4 Maintenance Mistakes You Shouldn’t Be Making As A Landlord


Being a landlord can be tough if you’ve got unruly tenants. Even if you somehow chance upon a great group of tenants, managing your properties can get rough, especially if you have quite a few. If you are a property manager, you probably have even more numbers than usual to take care of.

And what’s the number one hassle of being a landlord? Maintaining your properties.

Let’s take a look at common mistakes landlords make when it comes to maintenance, and how to avoid them.

1. Not performing any maintenance at all.

You’d be surprised to learn how many landlords simply don’t pay attention to their properties. When their tenants call them with legitimate concerns, they ignore them or don’t take any action. As you might guess, this doesn’t make you very popular with your tenants. You won’t have an occupied property for very long if you refuse to take care of basic repairs.

Instead, you should make sure that you occasionally make sure all of your properties are sufficiently maintained. Fixing a problem before it gets too large can save you a lot of money and anguish down the line.

2. Underestimating how much repairs will cost.

This is the second classic mistakes landlords make. Look, even if you’ve got a monthly maintenance budget and you regularly check things in your properties, there are some occasions when a situation goes south. When you come across such a situation, you will have to put in more money than usual to fix it.

If you’re smart, you will include a contingency fund for your property repairs in addition to your monthly maintenance costs. Granted, you may rarely, if ever, have to use the repair fund, but it’s handy to have in case you need it.

3. Ineffective supervision of the repair or maintenance project.

In a perfect world, we could all trust each other’s word and go about our lives unconcerned. But it isn’t a perfect world. If your client calls you up and tells you something is broken, don’t just send someone you know to fix it and send you the bill. It’s your property – go and look at what the problem is.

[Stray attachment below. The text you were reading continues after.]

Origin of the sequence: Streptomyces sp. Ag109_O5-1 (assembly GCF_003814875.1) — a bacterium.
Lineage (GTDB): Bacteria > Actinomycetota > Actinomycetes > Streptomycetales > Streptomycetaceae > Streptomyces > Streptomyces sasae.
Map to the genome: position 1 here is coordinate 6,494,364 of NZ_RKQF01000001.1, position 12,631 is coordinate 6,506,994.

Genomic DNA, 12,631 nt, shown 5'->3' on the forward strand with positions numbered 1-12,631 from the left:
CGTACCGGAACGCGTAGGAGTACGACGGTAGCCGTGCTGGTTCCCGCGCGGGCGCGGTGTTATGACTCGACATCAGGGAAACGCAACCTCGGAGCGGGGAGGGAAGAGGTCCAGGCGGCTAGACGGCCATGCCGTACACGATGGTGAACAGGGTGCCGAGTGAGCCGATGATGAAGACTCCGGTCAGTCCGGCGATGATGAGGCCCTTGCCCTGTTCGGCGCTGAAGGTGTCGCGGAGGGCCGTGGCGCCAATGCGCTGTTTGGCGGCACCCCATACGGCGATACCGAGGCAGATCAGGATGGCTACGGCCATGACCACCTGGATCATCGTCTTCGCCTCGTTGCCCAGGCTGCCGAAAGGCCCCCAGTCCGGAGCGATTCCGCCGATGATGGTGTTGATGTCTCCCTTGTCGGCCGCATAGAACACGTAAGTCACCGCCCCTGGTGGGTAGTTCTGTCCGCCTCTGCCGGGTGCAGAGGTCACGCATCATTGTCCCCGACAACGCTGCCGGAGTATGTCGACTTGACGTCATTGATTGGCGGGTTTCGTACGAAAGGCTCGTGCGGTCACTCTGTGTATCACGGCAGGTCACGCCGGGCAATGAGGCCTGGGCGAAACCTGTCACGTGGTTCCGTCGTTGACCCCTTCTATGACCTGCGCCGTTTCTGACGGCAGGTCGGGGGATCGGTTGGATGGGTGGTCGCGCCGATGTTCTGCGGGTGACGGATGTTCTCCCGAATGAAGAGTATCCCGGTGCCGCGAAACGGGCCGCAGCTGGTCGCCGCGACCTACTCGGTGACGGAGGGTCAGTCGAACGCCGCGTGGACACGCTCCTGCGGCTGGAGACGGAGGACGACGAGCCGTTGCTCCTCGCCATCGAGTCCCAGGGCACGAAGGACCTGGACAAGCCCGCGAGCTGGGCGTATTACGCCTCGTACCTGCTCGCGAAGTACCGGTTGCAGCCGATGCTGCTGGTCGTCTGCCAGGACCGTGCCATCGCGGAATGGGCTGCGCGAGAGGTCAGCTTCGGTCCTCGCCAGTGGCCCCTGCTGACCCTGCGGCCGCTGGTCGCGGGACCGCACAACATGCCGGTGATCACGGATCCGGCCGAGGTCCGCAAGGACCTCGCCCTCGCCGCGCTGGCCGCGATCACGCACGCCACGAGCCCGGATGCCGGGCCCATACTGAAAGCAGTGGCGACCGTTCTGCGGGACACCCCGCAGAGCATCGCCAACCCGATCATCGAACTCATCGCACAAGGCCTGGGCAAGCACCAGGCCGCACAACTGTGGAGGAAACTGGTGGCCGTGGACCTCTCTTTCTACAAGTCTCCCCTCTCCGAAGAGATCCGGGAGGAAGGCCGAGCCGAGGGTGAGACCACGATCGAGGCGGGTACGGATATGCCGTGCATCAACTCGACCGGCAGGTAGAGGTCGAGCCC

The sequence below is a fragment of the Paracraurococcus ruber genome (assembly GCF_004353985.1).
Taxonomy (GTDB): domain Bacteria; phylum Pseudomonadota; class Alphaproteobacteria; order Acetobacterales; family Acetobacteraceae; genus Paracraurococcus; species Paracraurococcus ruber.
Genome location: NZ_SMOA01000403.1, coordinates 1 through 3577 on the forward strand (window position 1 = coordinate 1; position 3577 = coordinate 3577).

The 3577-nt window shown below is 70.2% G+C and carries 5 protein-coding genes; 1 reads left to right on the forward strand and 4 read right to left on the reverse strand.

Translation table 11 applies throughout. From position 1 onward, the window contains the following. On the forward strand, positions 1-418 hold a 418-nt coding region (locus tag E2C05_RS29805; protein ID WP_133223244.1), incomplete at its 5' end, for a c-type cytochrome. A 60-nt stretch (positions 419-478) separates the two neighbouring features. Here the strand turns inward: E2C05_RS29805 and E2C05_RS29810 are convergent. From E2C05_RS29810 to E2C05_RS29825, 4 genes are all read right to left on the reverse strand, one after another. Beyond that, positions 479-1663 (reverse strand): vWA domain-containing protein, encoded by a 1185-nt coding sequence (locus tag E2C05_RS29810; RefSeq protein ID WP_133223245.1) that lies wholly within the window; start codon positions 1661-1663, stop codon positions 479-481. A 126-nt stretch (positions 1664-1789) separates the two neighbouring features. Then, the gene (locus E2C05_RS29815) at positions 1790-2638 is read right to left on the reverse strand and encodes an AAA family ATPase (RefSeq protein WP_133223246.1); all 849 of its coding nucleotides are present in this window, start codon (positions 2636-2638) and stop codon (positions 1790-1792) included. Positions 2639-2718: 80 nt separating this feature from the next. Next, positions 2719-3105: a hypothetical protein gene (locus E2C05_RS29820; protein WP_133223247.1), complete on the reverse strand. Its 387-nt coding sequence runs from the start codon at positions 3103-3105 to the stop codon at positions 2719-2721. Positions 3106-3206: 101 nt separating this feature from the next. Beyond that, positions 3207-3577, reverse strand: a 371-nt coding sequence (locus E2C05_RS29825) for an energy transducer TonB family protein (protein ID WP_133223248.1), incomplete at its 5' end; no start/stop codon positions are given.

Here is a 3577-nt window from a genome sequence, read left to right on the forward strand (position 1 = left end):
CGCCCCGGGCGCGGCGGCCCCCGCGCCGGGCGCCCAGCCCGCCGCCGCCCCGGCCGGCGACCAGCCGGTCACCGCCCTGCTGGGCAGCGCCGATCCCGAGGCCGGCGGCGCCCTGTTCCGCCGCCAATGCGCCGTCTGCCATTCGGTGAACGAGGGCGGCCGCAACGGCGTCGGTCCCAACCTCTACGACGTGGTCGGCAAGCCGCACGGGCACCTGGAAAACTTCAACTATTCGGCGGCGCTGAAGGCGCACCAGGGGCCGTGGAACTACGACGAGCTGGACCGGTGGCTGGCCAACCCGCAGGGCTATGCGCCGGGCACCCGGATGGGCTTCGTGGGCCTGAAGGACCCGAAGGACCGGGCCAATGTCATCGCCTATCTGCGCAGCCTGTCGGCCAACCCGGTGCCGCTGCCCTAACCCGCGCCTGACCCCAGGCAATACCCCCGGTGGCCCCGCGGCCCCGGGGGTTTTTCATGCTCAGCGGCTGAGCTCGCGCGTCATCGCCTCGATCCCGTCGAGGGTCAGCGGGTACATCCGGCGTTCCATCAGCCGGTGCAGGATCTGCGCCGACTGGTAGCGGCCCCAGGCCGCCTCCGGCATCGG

You may not be able to fix the problem yourself, but you should pay attention to what kind of repair work is happening. If you’ve got a lot of properties, contractors undertaking unnecessary repairs can burn a large hole in your wallet. Plus, if you visit the properties when you’re called with a complaint, you can check to see if anything else needs fixing.

4. Misunderstanding the cause of the problem.

Some maintenance and repair tasks can be attributed to general wear and tear. Father Time is an unforgiving God, and we must all submit to his will. However, if your tenants smash their frying pan into the living room wall in a fit of rage, you shouldn’t be paying for repairs!

Assess the cause of the problem meticulously when you are contacted. If it is something that has been caused by the abnormal behavior of your renter, let them know that you won’t be paying for it. Sure, you want to make sure that the basic amenities are looked after, but you aren’t responsible for the eccentricities of the people who stay in your property.

So, maintaining your properties as a landlord or property manager isn’t the most fun task in the world, but it is part of the job. When one of these requests inevitably pops up, make sure you’ve done the groundwork so you can save yourself money and unnecessary stress.

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